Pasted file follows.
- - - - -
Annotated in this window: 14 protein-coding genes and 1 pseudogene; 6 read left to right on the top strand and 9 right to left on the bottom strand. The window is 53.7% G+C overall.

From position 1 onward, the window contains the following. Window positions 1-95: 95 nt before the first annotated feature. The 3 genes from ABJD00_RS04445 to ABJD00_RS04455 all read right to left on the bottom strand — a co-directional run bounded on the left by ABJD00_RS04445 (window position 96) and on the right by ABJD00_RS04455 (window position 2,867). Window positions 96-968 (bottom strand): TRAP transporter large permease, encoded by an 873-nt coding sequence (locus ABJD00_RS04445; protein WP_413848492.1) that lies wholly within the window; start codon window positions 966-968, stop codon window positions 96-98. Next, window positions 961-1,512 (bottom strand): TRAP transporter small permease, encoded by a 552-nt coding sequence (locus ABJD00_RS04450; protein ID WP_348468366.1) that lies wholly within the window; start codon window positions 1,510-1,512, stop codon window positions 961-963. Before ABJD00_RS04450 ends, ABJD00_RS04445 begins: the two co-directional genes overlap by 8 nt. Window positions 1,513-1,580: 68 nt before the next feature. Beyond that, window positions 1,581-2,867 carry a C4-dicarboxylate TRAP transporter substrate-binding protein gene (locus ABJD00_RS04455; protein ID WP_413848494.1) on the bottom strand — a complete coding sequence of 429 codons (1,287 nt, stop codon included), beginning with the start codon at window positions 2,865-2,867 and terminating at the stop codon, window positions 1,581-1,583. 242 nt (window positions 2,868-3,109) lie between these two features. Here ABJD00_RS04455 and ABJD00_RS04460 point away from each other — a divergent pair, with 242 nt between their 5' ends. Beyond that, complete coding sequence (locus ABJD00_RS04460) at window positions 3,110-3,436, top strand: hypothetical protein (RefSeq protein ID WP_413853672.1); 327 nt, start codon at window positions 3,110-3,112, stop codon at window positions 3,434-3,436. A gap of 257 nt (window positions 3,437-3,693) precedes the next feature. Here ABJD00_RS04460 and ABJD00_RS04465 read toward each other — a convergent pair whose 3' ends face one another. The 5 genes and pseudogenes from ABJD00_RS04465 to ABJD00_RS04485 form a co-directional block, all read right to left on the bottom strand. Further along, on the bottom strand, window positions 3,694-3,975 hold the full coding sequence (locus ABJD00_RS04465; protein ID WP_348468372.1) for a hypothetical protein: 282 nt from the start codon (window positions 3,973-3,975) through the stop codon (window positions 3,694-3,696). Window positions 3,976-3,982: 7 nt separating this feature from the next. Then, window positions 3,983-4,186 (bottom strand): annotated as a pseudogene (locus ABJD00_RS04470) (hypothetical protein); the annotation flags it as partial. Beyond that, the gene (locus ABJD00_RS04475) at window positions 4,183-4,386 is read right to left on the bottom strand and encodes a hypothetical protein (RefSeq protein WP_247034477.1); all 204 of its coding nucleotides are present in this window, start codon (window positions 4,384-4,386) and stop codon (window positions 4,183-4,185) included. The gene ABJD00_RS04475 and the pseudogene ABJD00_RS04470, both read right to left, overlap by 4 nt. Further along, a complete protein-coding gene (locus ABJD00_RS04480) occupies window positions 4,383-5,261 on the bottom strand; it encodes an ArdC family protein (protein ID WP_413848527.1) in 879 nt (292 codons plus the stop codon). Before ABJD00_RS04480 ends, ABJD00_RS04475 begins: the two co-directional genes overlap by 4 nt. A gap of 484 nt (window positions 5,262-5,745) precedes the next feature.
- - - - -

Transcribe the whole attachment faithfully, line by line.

Annotated in this window: 14 protein-coding genes and 1 pseudogene; 6 read left to right on the top strand and 9 right to left on the bottom strand. The window is 53.7% G+C overall.

From position 1 onward, the window contains the following. Window positions 1-95: 95 nt before the first annotated feature. The 3 genes from ABJD00_RS04445 to ABJD00_RS04455 all read right to left on the bottom strand — a co-directional run bounded on the left by ABJD00_RS04445 (window position 96) and on the right by ABJD00_RS04455 (window position 2,867). Window positions 96-968 (bottom strand): TRAP transporter large permease, encoded by an 873-nt coding sequence (locus ABJD00_RS04445; protein WP_413848492.1) that lies wholly within the window; start codon window positions 966-968, stop codon window positions 96-98. Next, window positions 961-1,512 (bottom strand): TRAP transporter small permease, encoded by a 552-nt coding sequence (locus ABJD00_RS04450; protein ID WP_348468366.1) that lies wholly within the window; start codon window positions 1,510-1,512, stop codon window positions 961-963. Before ABJD00_RS04450 ends, ABJD00_RS04445 begins: the two co-directional genes overlap by 8 nt. Window positions 1,513-1,580: 68 nt before the next feature. Beyond that, window positions 1,581-2,867 carry a C4-dicarboxylate TRAP transporter substrate-binding protein gene (locus ABJD00_RS04455; protein ID WP_413848494.1) on the bottom strand — a complete coding sequence of 429 codons (1,287 nt, stop codon included), beginning with the start codon at window positions 2,865-2,867 and terminating at the stop codon, window positions 1,581-1,583. 242 nt (window positions 2,868-3,109) lie between these two features. Here ABJD00_RS04455 and ABJD00_RS04460 point away from each other — a divergent pair, with 242 nt between their 5' ends. Beyond that, complete coding sequence (locus ABJD00_RS04460) at window positions 3,110-3,436, top strand: hypothetical protein (RefSeq protein ID WP_413853672.1); 327 nt, start codon at window positions 3,110-3,112, stop codon at window positions 3,434-3,436. A gap of 257 nt (window positions 3,437-3,693) precedes the next feature. Here ABJD00_RS04460 and ABJD00_RS04465 read toward each other — a convergent pair whose 3' ends face one another. The 5 genes and pseudogenes from ABJD00_RS04465 to ABJD00_RS04485 form a co-directional block, all read right to left on the bottom strand. Further along, on the bottom strand, window positions 3,694-3,975 hold the full coding sequence (locus ABJD00_RS04465; protein ID WP_348468372.1) for a hypothetical protein: 282 nt from the start codon (window positions 3,973-3,975) through the stop codon (window positions 3,694-3,696). Window positions 3,976-3,982: 7 nt separating this feature from the next. Then, window positions 3,983-4,186 (bottom strand): annotated as a pseudogene (locus ABJD00_RS04470) (hypothetical protein); the annotation flags it as partial. Beyond that, the gene (locus ABJD00_RS04475) at window positions 4,183-4,386 is read right to left on the bottom strand and encodes a hypothetical protein (RefSeq protein WP_247034477.1); all 204 of its coding nucleotides are present in this window, start codon (window positions 4,384-4,386) and stop codon (window positions 4,183-4,185) included. The gene ABJD00_RS04475 and the pseudogene ABJD00_RS04470, both read right to left, overlap by 4 nt. Further along, a complete protein-coding gene (locus ABJD00_RS04480) occupies window positions 4,383-5,261 on the bottom strand; it encodes an ArdC family protein (protein ID WP_413848527.1) in 879 nt (292 codons plus the stop codon). Before ABJD00_RS04480 ends, ABJD00_RS04475 begins: the two co-directional genes overlap by 4 nt. A gap of 484 nt (window positions 5,262-5,745) precedes the next feature.